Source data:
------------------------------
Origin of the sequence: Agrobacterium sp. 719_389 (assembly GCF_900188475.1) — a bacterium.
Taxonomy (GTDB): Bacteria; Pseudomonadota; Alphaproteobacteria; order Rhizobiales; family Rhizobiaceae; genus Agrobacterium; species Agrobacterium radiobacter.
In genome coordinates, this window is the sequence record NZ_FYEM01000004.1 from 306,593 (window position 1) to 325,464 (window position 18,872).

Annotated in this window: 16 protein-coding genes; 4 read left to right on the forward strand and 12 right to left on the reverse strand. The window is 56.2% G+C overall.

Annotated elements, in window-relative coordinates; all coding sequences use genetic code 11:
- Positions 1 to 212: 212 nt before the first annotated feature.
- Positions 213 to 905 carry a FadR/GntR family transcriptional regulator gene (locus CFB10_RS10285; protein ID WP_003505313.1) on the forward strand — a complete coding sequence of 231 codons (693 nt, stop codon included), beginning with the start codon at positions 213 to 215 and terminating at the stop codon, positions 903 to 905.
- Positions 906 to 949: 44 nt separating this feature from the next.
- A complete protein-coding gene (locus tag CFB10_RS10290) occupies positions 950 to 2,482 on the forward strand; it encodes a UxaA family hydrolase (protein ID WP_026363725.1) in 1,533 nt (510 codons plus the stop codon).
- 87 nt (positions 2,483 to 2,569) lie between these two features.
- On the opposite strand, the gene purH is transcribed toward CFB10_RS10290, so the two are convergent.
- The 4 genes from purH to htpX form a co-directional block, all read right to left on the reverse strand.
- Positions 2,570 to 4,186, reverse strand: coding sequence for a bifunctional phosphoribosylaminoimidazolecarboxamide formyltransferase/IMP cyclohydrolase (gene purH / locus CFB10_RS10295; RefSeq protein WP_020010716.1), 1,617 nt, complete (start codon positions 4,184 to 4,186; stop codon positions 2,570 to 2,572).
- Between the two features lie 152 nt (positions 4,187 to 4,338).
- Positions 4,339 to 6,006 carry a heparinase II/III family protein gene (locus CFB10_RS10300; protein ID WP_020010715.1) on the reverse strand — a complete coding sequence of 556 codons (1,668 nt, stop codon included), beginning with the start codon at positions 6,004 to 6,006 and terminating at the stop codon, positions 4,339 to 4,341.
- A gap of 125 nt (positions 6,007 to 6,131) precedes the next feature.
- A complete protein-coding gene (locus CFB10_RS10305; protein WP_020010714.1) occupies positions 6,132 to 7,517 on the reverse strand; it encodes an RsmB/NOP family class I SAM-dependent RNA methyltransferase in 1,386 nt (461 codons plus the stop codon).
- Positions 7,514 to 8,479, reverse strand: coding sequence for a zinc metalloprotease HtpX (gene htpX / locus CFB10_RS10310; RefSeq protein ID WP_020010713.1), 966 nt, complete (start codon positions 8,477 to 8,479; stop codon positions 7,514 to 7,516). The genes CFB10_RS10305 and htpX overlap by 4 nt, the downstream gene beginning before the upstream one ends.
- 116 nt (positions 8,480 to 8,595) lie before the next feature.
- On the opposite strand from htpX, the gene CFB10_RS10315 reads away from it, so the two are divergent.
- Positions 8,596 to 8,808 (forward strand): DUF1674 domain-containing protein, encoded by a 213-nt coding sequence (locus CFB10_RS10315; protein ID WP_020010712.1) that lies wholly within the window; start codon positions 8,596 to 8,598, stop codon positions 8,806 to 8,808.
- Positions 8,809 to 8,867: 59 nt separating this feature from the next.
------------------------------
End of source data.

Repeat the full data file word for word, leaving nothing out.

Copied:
Origin of the sequence: Agrobacterium sp. 719_389 (assembly GCF_900188475.1) — a bacterium.
Taxonomy (GTDB): Bacteria; Pseudomonadota; Alphaproteobacteria; order Rhizobiales; family Rhizobiaceae; genus Agrobacterium; species Agrobacterium radiobacter.
In genome coordinates, this window is the sequence record NZ_FYEM01000004.1 from 306,593 (window position 1) to 325,464 (window position 18,872).

Annotated in this window: 16 protein-coding genes; 4 read left to right on the forward strand and 12 right to left on the reverse strand. The window is 56.2% G+C overall.

Annotated elements, in window-relative coordinates; all coding sequences use genetic code 11:
- Positions 1 to 212: 212 nt before the first annotated feature.
- Positions 213 to 905 carry a FadR/GntR family transcriptional regulator gene (locus CFB10_RS10285; protein ID WP_003505313.1) on the forward strand — a complete coding sequence of 231 codons (693 nt, stop codon included), beginning with the start codon at positions 213 to 215 and terminating at the stop codon, positions 903 to 905.
- Positions 906 to 949: 44 nt separating this feature from the next.
- A complete protein-coding gene (locus tag CFB10_RS10290) occupies positions 950 to 2,482 on the forward strand; it encodes a UxaA family hydrolase (protein ID WP_026363725.1) in 1,533 nt (510 codons plus the stop codon).
- 87 nt (positions 2,483 to 2,569) lie between these two features.
- On the opposite strand, the gene purH is transcribed toward CFB10_RS10290, so the two are convergent.
- The 4 genes from purH to htpX form a co-directional block, all read right to left on the reverse strand.
- Positions 2,570 to 4,186, reverse strand: coding sequence for a bifunctional phosphoribosylaminoimidazolecarboxamide formyltransferase/IMP cyclohydrolase (gene purH / locus CFB10_RS10295; RefSeq protein WP_020010716.1), 1,617 nt, complete (start codon positions 4,184 to 4,186; stop codon positions 2,570 to 2,572).
- Between the two features lie 152 nt (positions 4,187 to 4,338).
- Positions 4,339 to 6,006 carry a heparinase II/III family protein gene (locus CFB10_RS10300; protein ID WP_020010715.1) on the reverse strand — a complete coding sequence of 556 codons (1,668 nt, stop codon included), beginning with the start codon at positions 6,004 to 6,006 and terminating at the stop codon, positions 4,339 to 4,341.
- A gap of 125 nt (positions 6,007 to 6,131) precedes the next feature.
- A complete protein-coding gene (locus CFB10_RS10305; protein WP_020010714.1) occupies positions 6,132 to 7,517 on the reverse strand; it encodes an RsmB/NOP family class I SAM-dependent RNA methyltransferase in 1,386 nt (461 codons plus the stop codon).
- Positions 7,514 to 8,479, reverse strand: coding sequence for a zinc metalloprotease HtpX (gene htpX / locus CFB10_RS10310; RefSeq protein ID WP_020010713.1), 966 nt, complete (start codon positions 8,477 to 8,479; stop codon positions 7,514 to 7,516). The genes CFB10_RS10305 and htpX overlap by 4 nt, the downstream gene beginning before the upstream one ends.
- 116 nt (positions 8,480 to 8,595) lie before the next feature.
- On the opposite strand from htpX, the gene CFB10_RS10315 reads away from it, so the two are divergent.
- Positions 8,596 to 8,808 (forward strand): DUF1674 domain-containing protein, encoded by a 213-nt coding sequence (locus CFB10_RS10315; protein ID WP_020010712.1) that lies wholly within the window; start codon positions 8,596 to 8,598, stop codon positions 8,806 to 8,808.
- Positions 8,809 to 8,867: 59 nt separating this feature from the next.